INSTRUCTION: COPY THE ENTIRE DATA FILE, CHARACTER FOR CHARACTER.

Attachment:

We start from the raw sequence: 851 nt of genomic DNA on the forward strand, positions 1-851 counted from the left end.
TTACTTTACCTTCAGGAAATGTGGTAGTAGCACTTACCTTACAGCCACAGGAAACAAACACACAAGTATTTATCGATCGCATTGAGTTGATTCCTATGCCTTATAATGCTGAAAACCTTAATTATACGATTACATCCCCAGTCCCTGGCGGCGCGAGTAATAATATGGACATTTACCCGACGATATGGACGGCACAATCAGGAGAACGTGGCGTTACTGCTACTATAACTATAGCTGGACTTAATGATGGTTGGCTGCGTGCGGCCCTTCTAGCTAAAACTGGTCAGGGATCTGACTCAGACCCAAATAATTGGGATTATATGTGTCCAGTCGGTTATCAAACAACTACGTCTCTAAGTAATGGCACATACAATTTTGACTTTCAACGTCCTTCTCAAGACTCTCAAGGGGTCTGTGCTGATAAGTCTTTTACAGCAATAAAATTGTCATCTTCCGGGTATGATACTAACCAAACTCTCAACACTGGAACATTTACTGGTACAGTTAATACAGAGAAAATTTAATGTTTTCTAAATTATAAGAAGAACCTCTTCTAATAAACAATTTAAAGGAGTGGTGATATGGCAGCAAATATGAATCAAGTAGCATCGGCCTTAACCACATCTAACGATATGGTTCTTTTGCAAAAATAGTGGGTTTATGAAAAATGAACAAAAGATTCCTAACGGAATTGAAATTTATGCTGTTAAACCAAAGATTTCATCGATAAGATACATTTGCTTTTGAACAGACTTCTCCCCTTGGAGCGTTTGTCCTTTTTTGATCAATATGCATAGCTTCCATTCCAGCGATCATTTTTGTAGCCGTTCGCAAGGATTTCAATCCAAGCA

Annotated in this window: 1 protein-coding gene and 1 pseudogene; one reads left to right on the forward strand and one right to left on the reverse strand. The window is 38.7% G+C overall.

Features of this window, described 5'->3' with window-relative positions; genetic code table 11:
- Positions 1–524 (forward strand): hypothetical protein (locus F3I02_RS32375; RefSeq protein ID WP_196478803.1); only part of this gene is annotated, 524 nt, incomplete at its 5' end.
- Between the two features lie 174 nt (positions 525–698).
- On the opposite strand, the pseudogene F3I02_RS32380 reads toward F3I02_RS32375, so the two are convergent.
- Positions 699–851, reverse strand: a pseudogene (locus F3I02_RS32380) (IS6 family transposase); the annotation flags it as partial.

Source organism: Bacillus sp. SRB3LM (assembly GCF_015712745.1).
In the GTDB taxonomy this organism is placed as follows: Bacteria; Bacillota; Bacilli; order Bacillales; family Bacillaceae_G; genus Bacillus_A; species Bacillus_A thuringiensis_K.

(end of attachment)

We start from the raw sequence: 851 nt of genomic DNA on the forward strand, positions 1-851 counted from the left end.
TTACTTTACCTTCAGGAAATGTGGTAGTAGCACTTACCTTACAGCCACAGGAAACAAACACACAAGTATTTATCGATCGCATTGAGTTGATTCCTATGCCTTATAATGCTGAAAACCTTAATTATACGATTACATCCCCAGTCCCTGGCGGCGCGAGTAATAATATGGACATTTACCCGACGATATGGACGGCACAATCAGGAGAACGTGGCGTTACTGCTACTATAACTATAGCTGGACTTAATGATGGTTGGCTGCGTGCGGCCCTTCTAGCTAAAACTGGTCAGGGATCTGACTCAGACCCAAATAATTGGGATTATATGTGTCCAGTCGGTTATCAAACAACTACGTCTCTAAGTAATGGCACATACAATTTTGACTTTCAACGTCCTTCTCAAGACTCTCAAGGGGTCTGTGCTGATAAGTCTTTTACAGCAATAAAATTGTCATCTTCCGGGTATGATACTAACCAAACTCTCAACACTGGAACATTTACTGGTACAGTTAATACAGAGAAAATTTAATGTTTTCTAAATTATAAGAAGAACCTCTTCTAATAAACAATTTAAAGGAGTGGTGATATGGCAGCAAATATGAATCAAGTAGCATCGGCCTTAACCACATCTAACGATATGGTTCTTTTGCAAAAATAGTGGGTTTATGAAAAATGAACAAAAGATTCCTAACGGAATTGAAATTTATGCTGTTAAACCAAAGATTTCATCGATAAGATACATTTGCTTTTGAACAGACTTCTCCCCTTGGAGCGTTTGTCCTTTTTTGATCAATATGCATAGCTTCCATTCCAGCGATCATTTTTGTAGCCGTTCGCAAGGATTTCAATCCAAGCA

Annotated in this window: 1 protein-coding gene and 1 pseudogene; one reads left to right on the forward strand and one right to left on the reverse strand. The window is 38.7% G+C overall.

Features of this window, described 5'->3' with window-relative positions; genetic code table 11:
- Positions 1–524 (forward strand): hypothetical protein (locus F3I02_RS32375; RefSeq protein ID WP_196478803.1); only part of this gene is annotated, 524 nt, incomplete at its 5' end.
- Between the two features lie 174 nt (positions 525–698).
- On the opposite strand, the pseudogene F3I02_RS32380 reads toward F3I02_RS32375, so the two are convergent.
- Positions 699–851, reverse strand: a pseudogene (locus F3I02_RS32380) (IS6 family transposase); the annotation flags it as partial.

Source organism: Bacillus sp. SRB3LM (assembly GCF_015712745.1).
In the GTDB taxonomy this organism is placed as follows: Bacteria; Bacillota; Bacilli; order Bacillales; family Bacillaceae_G; genus Bacillus_A; species Bacillus_A thuringiensis_K.